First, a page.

“Why do I have to read aloud? I hate reading aloud!” -a struggling 6th grade reader
A number of years ago, when my school district began our work with Response to Intervention or RTI, it became even more abundantly clear that many of our upper elementary students were struggling readers. The data gathered from the DRAs and DIBELs assessments and other baselines and inventories during that very first week of the school year truly changed everything I did as an upper elementary reading teacher moving forward.
It wasn’t that we were clueless about the struggles of our students; we knew they existed, but pinpointing their exact reading level and the number of words they could read correctly per minute from kindergarten through sixth grade provided such invaluable information. With the amazing help of district literacy specialists, we could work together and strategize how we would engage these struggling readers, help them build confidence, and move them forward as fluent and successful readers.
With so many of my BIG KIDS struggling with fluency, I worked to make it a part of my daily work with students, a Tier 1 intervention that the majority of the class could benefit from. Reading fluency incorporates three main components: speed, accuracy, and prosody, which directly impact comprehension. While I have shared a great deal about incorporating 6-Minute Solutions, here are a few other ways I worked to make fluency fun for my 6th graders.
Tip #1: Incorporate Reader’s Theater!
Reader’s theater scripts are a favorite of both mine and my students. I LOVE writing them and they LOVE performing them. Using reader’s theater helps my students to build fluency because students are reading with expressiveness in the given words and sentences they are reading aloud. In addition, a reader’s theater script can be utilized more than once in order to build a student’s comfort level with the text and allow for more expressive reading to take place, the more the script is read.
While they can be hard to incorporate into instruction EVERY week, I try to include them as often as I can. Through reader’s theaters my students are engaged in classroom read aloud sessions and either modeling, developing, or hearing prosodic reading.
Tip #2: Shared Reading
Partner reading is something my students look forward to. They enjoy the opportunity to work together and navigate text. While it is essential that students have opportunities to navigate texts independently, reading with a peer enhances student fluency. I have my students partner read in a variety of ways.
- I partner up same level readers to read aloud a text alternating paragraphs.
- I partner up a high-level reader with a struggling reader and alternate sentences.
- When students are reading text independently, stop, find a peer, and read aloud their favorite part.
Allow students to sit on the floor, at special tables, under desks, etc., to make partner reading times even more enjoyable. The idea is that text is being shared aloud so fluency practice is at work.
Tip #3: Reading Pals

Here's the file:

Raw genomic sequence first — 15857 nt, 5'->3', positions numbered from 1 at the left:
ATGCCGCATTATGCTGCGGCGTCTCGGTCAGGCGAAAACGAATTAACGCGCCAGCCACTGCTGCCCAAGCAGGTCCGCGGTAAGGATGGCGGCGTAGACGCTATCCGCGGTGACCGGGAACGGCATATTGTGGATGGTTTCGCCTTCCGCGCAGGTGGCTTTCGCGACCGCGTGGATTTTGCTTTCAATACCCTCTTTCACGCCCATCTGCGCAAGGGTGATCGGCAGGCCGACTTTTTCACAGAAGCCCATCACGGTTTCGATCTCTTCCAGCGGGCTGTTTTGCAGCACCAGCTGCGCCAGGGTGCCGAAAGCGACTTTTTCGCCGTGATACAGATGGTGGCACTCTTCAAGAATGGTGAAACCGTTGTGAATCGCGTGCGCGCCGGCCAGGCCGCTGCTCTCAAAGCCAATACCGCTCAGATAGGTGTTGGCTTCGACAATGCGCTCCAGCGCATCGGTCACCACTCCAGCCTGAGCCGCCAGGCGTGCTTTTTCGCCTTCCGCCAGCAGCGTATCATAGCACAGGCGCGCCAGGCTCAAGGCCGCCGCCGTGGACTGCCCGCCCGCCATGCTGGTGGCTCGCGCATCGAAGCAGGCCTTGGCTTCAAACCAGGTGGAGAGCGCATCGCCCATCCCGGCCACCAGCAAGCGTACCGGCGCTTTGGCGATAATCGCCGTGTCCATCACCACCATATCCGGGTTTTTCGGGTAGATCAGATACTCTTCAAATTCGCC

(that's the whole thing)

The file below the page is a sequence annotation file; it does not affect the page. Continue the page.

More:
Reading Buddies became a favorite activity for my 6th graders. Every other week, my 6th graders met their first grade reading buddies in the cafeteria in order to share stories. My 6th graders would bring two books to read aloud, and their first grade buddies would bring their own book bags/boxes to share stories from. The 30-minute time slot flies. Not only are all students reading or listening to reading, but they are positively engaged with one another.
While we incorporate some additional story element work and activities, this is a time slot all 6th graders and 1st graders look forward to twice a month. In addition, there is so much to be said for the relationships being formed between older and younger learners. Reading Pals not only improves fluency through practice, but it also creates an environment of teamwork and encouragement throughout our community of learners.
Tip #4: Choral Reading
Poetry is typically not something my 6th grade students looked forward to studying. One way we navigate poetry is through choral reading. Choral reading can be done with any text, but it works especially well with poems. Choral reading is reading a text in unison as a whole group. When we choral read, strong readers and less confident readers blend in together as we navigate unfamiliar text. I find that it helps my students build fluency, confidence, and motivation to tackle text independently.
We read together because it makes us stronger and more confident when we navigate text on our own.
Tip #5: Word Work
This may seem silly, but friendly competition really gets my students inspired and motivated. With Speed Spelling, we tackle studying spelling words and fluency all at once when students speed read through their word list.
Because my students have twenty spelling words each week and little studying takes place outside of the classroom, this is a fun way to get eyes on the words. Partner students, have the person on the right go first, start a timer, and give students 10-20 seconds to read through their list as quickly as possible. The partner that reads through the list most accurately and quickest wins. They don’t have to win anything other than a high five, but they are reviewing their words and reading aloud quickly. WIN! WIN!
By incorporating so many fun ways to build fluency, my students forget that they despised reading aloud at the beginning of the year. When you make word work enjoyable, the complaints and frustrations will truly go by the wayside.